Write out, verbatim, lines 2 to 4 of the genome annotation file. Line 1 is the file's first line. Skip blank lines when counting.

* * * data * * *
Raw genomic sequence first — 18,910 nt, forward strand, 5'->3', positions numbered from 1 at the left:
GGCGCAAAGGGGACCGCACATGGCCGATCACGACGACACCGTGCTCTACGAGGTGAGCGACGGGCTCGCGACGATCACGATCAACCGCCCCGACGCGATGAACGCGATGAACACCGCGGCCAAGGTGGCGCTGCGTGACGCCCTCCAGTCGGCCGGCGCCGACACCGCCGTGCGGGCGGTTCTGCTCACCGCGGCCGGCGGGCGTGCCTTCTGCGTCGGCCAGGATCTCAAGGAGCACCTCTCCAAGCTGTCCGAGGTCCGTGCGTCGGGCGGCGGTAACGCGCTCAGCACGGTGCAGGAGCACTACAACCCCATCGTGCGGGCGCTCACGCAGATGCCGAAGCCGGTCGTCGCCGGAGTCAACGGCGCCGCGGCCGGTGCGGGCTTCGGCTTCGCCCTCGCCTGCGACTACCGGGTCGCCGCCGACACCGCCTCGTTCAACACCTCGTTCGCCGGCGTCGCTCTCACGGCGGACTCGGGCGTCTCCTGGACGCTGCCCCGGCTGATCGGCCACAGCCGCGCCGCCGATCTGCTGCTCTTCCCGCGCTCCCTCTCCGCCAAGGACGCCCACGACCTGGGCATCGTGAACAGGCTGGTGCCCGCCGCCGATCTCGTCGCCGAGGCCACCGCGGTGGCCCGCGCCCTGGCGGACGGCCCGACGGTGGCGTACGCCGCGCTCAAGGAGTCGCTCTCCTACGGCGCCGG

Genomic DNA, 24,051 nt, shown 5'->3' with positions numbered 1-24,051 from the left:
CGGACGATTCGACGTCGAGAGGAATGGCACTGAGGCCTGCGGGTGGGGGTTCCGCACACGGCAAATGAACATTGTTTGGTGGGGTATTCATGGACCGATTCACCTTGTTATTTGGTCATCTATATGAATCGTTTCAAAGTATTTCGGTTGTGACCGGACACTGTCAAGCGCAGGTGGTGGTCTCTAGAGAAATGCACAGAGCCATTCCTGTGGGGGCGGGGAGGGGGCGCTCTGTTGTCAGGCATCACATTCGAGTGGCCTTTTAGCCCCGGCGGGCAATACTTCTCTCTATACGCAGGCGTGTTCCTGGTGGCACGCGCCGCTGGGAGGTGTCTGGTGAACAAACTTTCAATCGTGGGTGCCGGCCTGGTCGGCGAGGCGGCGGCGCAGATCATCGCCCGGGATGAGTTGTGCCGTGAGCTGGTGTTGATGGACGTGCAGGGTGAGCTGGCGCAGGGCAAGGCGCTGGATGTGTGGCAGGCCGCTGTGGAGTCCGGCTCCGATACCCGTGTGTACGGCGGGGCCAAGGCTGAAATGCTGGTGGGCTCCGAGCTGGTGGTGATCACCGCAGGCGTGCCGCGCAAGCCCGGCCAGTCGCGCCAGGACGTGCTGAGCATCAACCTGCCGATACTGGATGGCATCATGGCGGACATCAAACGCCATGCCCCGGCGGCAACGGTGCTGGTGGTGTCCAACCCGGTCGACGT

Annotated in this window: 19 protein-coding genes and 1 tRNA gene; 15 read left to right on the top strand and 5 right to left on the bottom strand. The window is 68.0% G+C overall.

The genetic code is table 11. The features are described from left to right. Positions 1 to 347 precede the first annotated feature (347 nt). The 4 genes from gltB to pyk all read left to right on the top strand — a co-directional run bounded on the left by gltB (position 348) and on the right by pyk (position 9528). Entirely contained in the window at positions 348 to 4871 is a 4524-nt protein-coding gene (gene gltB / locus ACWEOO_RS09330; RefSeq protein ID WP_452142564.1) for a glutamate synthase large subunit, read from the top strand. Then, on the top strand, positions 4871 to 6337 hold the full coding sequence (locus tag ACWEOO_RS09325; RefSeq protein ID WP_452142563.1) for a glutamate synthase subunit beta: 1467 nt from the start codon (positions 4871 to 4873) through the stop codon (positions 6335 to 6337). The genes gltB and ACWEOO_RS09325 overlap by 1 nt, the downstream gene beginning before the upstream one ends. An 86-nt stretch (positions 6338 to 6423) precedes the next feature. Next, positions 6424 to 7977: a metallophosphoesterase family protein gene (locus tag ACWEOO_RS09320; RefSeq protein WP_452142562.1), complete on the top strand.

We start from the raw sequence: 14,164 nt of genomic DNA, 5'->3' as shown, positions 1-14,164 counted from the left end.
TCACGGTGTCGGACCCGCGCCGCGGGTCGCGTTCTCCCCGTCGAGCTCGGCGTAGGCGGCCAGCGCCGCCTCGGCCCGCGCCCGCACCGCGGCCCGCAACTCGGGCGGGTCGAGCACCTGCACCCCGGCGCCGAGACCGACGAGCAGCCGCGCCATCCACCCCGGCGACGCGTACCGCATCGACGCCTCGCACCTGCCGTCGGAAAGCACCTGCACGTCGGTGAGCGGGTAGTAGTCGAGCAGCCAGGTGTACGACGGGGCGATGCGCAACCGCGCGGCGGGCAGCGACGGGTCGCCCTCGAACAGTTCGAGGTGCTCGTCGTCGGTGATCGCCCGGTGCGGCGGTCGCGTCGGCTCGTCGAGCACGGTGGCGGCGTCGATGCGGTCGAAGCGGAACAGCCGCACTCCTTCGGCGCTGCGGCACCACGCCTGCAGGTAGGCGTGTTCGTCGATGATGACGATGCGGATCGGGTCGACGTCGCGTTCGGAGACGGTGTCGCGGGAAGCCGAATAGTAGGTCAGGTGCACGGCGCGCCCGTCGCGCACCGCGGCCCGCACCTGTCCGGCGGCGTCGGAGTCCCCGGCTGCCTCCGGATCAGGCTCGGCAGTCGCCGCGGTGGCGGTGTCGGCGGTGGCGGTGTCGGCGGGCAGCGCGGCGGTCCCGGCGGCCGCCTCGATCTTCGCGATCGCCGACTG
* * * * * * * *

GGCGCAAAGGGGACCGCACATGGCCGATCACGACGACACCGTGCTCTACGAGGTGAGCGACGGGCTCGCGACGATCACGATCAACCGCCCCGACGCGATGAACGCGATGAACACCGCGGCCAAGGTGGCGCTGCGTGACGCCCTCCAGTCGGCCGGCGCCGACACCGCCGTGCGGGCGGTTCTGCTCACCGCGGCCGGCGGGCGTGCCTTCTGCGTCGGCCAGGATCTCAAGGAGCACCTCTCCAAGCTGTCCGAGGTCCGTGCGTCGGGCGGCGGTAACGCGCTCAGCACGGTGCAGGAGCACTACAACCCCATCGTGCGGGCGCTCACGCAGATGCCGAAGCCGGTCGTCGCCGGAGTCAACGGCGCCGCGGCCGGTGCGGGCTTCGGCTTCGCCCTCGCCTGCGACTACCGGGTCGCCGCCGACACCGCCTCGTTCAACACCTCGTTCGCCGGCGTCGCTCTCACGGCGGACTCGGGCGTCTCCTGGACGCTGCCCCGGCTGATCGGCCACAGCCGCGCCGCCGATCTGCTGCTCTTCCCGCGCTCCCTCTCCGCCAAGGACGCCCACGACCTGGGCATCGTGAACAGGCTGGTGCCCGCCGCCGATCTCGTCGCCGAGGCCACCGCGGTGGCCCGCGCCCTGGCGGACGGCCCGACGGTGGCGTACGCCGCGCTCAAGGAGTCGCTCTCCTACGGCGCCGG

Genomic DNA, 24,051 nt, shown 5'->3' with positions numbered 1-24,051 from the left:
CGGACGATTCGACGTCGAGAGGAATGGCACTGAGGCCTGCGGGTGGGGGTTCCGCACACGGCAAATGAACATTGTTTGGTGGGGTATTCATGGACCGATTCACCTTGTTATTTGGTCATCTATATGAATCGTTTCAAAGTATTTCGGTTGTGACCGGACACTGTCAAGCGCAGGTGGTGGTCTCTAGAGAAATGCACAGAGCCATTCCTGTGGGGGCGGGGAGGGGGCGCTCTGTTGTCAGGCATCACATTCGAGTGGCCTTTTAGCCCCGGCGGGCAATACTTCTCTCTATACGCAGGCGTGTTCCTGGTGGCACGCGCCGCTGGGAGGTGTCTGGTGAACAAACTTTCAATCGTGGGTGCCGGCCTGGTCGGCGAGGCGGCGGCGCAGATCATCGCCCGGGATGAGTTGTGCCGTGAGCTGGTGTTGATGGACGTGCAGGGTGAGCTGGCGCAGGGCAAGGCGCTGGATGTGTGGCAGGCCGCTGTGGAGTCCGGCTCCGATACCCGTGTGTACGGCGGGGCCAAGGCTGAAATGCTGGTGGGCTCCGAGCTGGTGGTGATCACCGCAGGCGTGCCGCGCAAGCCCGGCCAGTCGCGCCAGGACGTGCTGAGCATCAACCTGCCGATACTGGATGGCATCATGGCGGACATCAAACGCCATGCCCCGGCGGCAACGGTGCTGGTGGTGTCCAACCCGGTCGACGT